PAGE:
My life’s mission is to make the world a less lonely place. That’s why I love writing about corporate community-building for Convene. It gives me the opportunity to discuss the sacredness of gathering within a realm that people don’t typically don’t associate with spirituality—the office.

Yet as I’ve mentioned in a previous article for Convene, Americans are lonely on a massive scale. The average person in the U.S. has only two close friends. And to make things worse, 75% of people say that they’re unsatisfied with their friendships. Religious gatherings—traditionally a major source of community—are on the decline, and new ways to gather can be difficult to find.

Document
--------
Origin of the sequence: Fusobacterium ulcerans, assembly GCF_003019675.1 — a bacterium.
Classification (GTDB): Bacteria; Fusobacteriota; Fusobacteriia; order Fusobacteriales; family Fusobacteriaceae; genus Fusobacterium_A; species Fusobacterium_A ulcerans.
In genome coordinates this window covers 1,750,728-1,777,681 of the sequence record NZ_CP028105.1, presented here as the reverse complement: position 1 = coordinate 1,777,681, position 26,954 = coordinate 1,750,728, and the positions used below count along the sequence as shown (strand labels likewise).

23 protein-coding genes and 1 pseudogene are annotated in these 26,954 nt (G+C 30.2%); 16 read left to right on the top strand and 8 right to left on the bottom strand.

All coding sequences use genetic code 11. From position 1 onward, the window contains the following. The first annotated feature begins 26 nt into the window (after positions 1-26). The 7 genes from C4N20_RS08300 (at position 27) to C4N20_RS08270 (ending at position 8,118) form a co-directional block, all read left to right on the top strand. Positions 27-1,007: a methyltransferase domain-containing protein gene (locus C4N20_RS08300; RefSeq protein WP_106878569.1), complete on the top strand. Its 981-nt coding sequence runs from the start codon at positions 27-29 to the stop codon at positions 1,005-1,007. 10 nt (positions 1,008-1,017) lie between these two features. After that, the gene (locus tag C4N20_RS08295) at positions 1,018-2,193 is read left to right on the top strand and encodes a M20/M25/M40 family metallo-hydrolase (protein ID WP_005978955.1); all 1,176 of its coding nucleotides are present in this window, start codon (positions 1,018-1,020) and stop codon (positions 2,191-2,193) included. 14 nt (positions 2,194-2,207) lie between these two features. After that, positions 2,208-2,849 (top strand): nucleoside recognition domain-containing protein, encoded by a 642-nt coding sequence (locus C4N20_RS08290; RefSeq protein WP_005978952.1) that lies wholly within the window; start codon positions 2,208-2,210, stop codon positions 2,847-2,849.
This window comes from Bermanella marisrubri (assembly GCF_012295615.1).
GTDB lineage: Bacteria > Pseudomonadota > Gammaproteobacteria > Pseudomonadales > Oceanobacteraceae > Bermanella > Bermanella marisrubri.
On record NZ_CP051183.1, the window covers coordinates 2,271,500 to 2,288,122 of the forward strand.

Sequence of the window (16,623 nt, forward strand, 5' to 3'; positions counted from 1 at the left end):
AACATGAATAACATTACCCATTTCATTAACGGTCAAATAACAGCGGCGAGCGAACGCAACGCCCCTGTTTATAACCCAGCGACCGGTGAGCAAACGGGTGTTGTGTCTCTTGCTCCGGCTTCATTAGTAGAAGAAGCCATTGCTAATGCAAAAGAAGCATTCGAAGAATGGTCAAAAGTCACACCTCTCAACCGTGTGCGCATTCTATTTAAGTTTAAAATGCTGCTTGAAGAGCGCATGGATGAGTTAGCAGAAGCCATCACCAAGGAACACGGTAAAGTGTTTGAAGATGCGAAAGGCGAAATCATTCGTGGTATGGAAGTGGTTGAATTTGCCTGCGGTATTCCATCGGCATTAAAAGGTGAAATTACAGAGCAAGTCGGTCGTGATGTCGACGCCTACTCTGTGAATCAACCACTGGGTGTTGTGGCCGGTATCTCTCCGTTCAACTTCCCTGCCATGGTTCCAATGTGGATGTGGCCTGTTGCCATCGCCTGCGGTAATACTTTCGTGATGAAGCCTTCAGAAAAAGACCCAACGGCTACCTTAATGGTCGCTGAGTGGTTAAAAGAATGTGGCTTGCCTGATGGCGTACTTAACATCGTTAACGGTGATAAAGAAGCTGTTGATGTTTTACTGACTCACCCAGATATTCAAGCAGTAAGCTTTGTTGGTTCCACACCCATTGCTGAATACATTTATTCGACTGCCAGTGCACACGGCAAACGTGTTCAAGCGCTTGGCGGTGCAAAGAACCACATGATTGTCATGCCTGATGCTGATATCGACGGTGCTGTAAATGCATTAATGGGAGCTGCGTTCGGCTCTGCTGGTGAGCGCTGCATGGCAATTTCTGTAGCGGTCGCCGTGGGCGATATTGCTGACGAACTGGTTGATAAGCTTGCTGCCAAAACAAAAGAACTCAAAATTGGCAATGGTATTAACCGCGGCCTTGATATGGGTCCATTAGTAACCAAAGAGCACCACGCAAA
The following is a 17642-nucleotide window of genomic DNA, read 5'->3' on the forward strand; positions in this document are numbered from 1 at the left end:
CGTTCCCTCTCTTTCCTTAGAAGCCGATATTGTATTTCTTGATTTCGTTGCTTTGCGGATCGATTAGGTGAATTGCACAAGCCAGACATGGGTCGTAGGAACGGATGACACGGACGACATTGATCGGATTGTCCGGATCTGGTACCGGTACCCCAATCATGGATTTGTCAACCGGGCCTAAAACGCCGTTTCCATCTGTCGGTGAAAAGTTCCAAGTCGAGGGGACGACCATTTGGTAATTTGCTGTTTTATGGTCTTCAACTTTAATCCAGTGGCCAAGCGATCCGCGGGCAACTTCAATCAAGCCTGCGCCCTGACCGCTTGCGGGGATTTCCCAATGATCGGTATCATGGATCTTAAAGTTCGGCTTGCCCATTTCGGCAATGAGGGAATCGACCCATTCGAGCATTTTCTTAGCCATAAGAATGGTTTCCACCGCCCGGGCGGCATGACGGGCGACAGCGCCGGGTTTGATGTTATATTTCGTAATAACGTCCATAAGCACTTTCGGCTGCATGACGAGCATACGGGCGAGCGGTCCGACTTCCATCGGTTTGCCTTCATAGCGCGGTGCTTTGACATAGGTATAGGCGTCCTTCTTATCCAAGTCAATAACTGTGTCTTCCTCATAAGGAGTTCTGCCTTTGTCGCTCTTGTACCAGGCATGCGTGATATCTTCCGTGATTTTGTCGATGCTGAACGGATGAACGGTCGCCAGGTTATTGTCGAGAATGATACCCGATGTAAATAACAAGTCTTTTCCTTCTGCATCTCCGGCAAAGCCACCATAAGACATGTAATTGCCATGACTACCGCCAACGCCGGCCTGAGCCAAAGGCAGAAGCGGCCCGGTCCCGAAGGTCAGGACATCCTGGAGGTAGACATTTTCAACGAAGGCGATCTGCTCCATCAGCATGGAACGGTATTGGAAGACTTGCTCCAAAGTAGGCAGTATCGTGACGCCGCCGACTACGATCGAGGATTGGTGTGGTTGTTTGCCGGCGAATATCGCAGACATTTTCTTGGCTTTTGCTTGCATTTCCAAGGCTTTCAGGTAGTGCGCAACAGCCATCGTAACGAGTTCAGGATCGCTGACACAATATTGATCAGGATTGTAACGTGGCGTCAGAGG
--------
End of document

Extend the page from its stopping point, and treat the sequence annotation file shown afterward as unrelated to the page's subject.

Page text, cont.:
Combine those bleak numbers with the fact that we spend an average of one-third of our lives at work, and it’s clear that companies are failing at creating a space where meaningful connections can form.

Of course, it’s easy to say that an organization should foster community. But how can they actually do it?

I sat down with Angie Thurston, a Ministry Innovation Fellow at Harvard Divinity School and the co-author of How We Gather and Care of Souls, to find out. She’s a thought leader in new forms of spiritual and social connection, as well as a master gatherer.

It’s been a while since you published How We Gather in 2015. Can you tell me a little bit about an organization or event series that you’ve recently discovered?